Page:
The asuras became furious that they were made to drink and be cast out of Trāyastriṃśa and said they would forcibly retake their realm, and up the sides of Mount Sumeru they climbed like ants on a pillar. The alarms went up and Indra went into battle against them, but could not repel them and fled into the forest. His chariot trampled the forest and the beings inhabiting it cried out causing him to turn around and sacrifice himself to the asuras rather than injure any more beings in the forest. However, the asuras believed that it was reinforcements arriving instead and they fled back to the realm of asuras.

Indra returned triumphantly to Trāyastriṃśa. He then established a five-fold guard to prevent the asuras from returning, which included the Four Mahārāja who were given this task it seems alongside their other duties of guarding the four continents.

Later one of his former handmaidens Sujā was reborn as daughter to the asura leader Vemacitrin. Indra, driven by his former love, descended amongst the asuras who were assembled so that Sujā could select her husband. Indra disguised himself as an aged asura in anticipation that she would select him. She in fact did, whereupon the assembly cried out he was old enough to be her father. Indra grabbed Sujā and fled into the air before revealing his identity. The asuras gave chase and the pair with the charioteer fled back to Trāyastriṃśa, where Indra installed Sujā as his chief consort. Nevertheless, despite this union the asuras remain actively hostile to the devas and the battles carry on as they remain intent on reclaiming their realm. This is why the four Mahārāja gods that Buddhists venerate are charged with the ongoing task of keeping the exiled asuras off Mount Sumeru.

Despite all his spiritual pursuits and practice of Buddhadharma, Indra's position as guardian and chief of noble guardians also remains ongoing. Indra is basically seven lifetimes away from nirvāṇa (i.e., srotāpanna) and clearly possessed of wisdom and faith in the Buddha, yet he maintains his role as political ruler over Trāyastriṃśa and the armies under his direct command.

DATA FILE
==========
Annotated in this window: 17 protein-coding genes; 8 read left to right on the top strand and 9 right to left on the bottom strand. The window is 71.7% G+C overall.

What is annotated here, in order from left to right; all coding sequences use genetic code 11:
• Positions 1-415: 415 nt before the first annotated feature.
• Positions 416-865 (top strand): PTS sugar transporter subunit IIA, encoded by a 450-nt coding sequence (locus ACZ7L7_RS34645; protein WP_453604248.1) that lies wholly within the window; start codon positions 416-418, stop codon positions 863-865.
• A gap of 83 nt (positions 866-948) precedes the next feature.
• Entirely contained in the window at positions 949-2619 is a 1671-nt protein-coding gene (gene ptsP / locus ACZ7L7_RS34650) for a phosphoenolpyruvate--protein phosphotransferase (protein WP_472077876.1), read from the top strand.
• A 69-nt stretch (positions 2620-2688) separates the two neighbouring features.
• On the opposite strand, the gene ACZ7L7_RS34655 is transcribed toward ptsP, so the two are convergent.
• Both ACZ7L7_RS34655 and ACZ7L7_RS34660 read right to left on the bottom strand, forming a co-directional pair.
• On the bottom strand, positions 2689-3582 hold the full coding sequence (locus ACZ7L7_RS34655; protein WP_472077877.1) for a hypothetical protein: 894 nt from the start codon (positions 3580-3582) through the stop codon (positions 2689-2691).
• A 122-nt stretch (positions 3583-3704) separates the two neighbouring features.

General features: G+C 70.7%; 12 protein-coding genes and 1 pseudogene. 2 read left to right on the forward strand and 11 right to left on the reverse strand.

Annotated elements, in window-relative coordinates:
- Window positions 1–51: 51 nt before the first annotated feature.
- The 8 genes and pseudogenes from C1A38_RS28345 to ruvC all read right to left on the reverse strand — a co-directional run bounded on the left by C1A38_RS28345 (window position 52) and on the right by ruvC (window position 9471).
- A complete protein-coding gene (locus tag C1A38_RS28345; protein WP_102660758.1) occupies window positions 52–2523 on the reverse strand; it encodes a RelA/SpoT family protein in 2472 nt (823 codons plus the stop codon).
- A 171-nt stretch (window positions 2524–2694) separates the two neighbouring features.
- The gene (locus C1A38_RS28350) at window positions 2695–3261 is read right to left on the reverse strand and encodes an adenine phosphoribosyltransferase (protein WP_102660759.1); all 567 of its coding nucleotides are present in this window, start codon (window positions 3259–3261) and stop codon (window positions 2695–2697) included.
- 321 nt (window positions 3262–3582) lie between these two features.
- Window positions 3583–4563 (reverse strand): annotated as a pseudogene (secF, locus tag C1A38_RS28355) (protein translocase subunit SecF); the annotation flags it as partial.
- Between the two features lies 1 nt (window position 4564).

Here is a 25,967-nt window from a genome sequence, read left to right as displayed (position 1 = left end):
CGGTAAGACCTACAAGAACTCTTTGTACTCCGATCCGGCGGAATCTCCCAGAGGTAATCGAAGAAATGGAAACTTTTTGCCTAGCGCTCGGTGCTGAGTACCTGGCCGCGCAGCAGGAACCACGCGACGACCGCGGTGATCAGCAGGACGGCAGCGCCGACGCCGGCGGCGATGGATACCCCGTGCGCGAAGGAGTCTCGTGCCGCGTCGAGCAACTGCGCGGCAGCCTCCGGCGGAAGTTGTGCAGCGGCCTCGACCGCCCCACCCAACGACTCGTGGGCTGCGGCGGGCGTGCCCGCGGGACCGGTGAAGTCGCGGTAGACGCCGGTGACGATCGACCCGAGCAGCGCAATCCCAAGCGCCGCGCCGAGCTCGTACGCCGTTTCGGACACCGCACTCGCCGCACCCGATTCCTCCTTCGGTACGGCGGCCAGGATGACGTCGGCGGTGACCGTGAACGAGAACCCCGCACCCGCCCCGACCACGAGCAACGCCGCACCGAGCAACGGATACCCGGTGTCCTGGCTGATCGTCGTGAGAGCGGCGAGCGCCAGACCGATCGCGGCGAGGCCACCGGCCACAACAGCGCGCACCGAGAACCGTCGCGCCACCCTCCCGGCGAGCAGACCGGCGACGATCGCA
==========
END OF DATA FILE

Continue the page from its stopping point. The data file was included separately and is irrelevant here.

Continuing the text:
Even though this is mythology, it is still remarkable how a cosmic warrior king could manage such a spiritual attainment. It sets a subtle, perhaps almost entirely unrecognized, precedent that even warrior kings can gain wisdom and attainments while simultaneously fulfilling their worldly duties. Here is a character who was clearly subject to ill-will, intolerance and passionate desire, yet still managed to learn Dharma from the Buddha while maintaining his elevated position of celestial king. This is different from Angulimālya in that he renounced his old ways, whereas Indra continues his role as before, presumably still fighting off the asuras who would retake their homeland which they were ejected from. It remains to be seen if Indra will make reparations to the asuras and allow them back.

Indra's character is also celebrated in Buddhism around Asia. You can see his image both in Mahāyāna and Theravāda temples. He has historically been respected as a protector of the Triple Gem and has a role to play in esoteric Buddhism as well. His patience and noble character in the face of the shackled Vemacitrin's slurs is seen as worthy of emulation.

As far as I know, there is little sympathy afforded to the asuras. While it seems they are painted as violent demons, it seems Indra was more jealous than anything else, which prompted him to make them intoxicated and then cast them off Mount Sumeru. This is in line with his other questionable characteristics like deception and passionate desire. He is basically a god with many faults, but still managed to become a stream-enterer. Overall, however, the early Buddhist tradition regarded him as on the side of good, often aiding the Buddha and his disciples in unseen ways (for all the details see